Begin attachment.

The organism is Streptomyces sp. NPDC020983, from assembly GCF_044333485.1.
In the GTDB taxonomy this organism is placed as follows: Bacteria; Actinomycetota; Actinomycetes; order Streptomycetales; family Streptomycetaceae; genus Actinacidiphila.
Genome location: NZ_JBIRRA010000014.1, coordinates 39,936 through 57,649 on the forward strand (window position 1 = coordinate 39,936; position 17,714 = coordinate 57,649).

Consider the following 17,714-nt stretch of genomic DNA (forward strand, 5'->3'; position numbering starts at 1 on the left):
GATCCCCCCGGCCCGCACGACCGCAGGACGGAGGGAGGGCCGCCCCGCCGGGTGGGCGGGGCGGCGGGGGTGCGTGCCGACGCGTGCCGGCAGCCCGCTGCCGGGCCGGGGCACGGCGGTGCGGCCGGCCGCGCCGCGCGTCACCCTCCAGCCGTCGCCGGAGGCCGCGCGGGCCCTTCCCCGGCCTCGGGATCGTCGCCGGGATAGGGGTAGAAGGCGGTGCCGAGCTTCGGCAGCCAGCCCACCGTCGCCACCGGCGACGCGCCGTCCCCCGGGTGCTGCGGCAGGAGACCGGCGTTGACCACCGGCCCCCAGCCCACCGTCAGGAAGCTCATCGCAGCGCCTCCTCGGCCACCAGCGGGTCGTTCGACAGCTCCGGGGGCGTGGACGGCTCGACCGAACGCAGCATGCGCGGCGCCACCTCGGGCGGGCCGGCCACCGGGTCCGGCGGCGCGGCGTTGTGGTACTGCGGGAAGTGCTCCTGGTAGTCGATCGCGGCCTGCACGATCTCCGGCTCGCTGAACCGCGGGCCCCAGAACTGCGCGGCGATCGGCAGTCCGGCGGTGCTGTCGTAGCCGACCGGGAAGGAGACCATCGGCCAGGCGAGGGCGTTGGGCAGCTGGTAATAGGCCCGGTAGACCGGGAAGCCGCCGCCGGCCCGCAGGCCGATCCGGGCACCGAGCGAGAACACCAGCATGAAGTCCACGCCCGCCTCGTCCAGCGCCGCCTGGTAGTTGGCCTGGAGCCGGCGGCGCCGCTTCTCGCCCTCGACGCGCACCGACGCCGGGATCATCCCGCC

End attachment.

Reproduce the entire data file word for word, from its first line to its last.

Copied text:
The organism is Streptomyces sp. NPDC020983, from assembly GCF_044333485.1.
In the GTDB taxonomy this organism is placed as follows: Bacteria; Actinomycetota; Actinomycetes; order Streptomycetales; family Streptomycetaceae; genus Actinacidiphila.
Genome location: NZ_JBIRRA010000014.1, coordinates 39,936 through 57,649 on the forward strand (window position 1 = coordinate 39,936; position 17,714 = coordinate 57,649).

Consider the following 17,714-nt stretch of genomic DNA (forward strand, 5'->3'; position numbering starts at 1 on the left):
GATCCCCCCGGCCCGCACGACCGCAGGACGGAGGGAGGGCCGCCCCGCCGGGTGGGCGGGGCGGCGGGGGTGCGTGCCGACGCGTGCCGGCAGCCCGCTGCCGGGCCGGGGCACGGCGGTGCGGCCGGCCGCGCCGCGCGTCACCCTCCAGCCGTCGCCGGAGGCCGCGCGGGCCCTTCCCCGGCCTCGGGATCGTCGCCGGGATAGGGGTAGAAGGCGGTGCCGAGCTTCGGCAGCCAGCCCACCGTCGCCACCGGCGACGCGCCGTCCCCCGGGTGCTGCGGCAGGAGACCGGCGTTGACCACCGGCCCCCAGCCCACCGTCAGGAAGCTCATCGCAGCGCCTCCTCGGCCACCAGCGGGTCGTTCGACAGCTCCGGGGGCGTGGACGGCTCGACCGAACGCAGCATGCGCGGCGCCACCTCGGGCGGGCCGGCCACCGGGTCCGGCGGCGCGGCGTTGTGGTACTGCGGGAAGTGCTCCTGGTAGTCGATCGCGGCCTGCACGATCTCCGGCTCGCTGAACCGCGGGCCCCAGAACTGCGCGGCGATCGGCAGTCCGGCGGTGCTGTCGTAGCCGACCGGGAAGGAGACCATCGGCCAGGCGAGGGCGTTGGGCAGCTGGTAATAGGCCCGGTAGACCGGGAAGCCGCCGCCGGCCCGCAGGCCGATCCGGGCACCGAGCGAGAACACCAGCATGAAGTCCACGCCCGCCTCGTCCAGCGCCGCCTGGTAGTTGGCCTGGAGCCGGCGGCGCCGCTTCTCGCCCTCGACGCGCACCGACGCCGGGATCATCCCGCC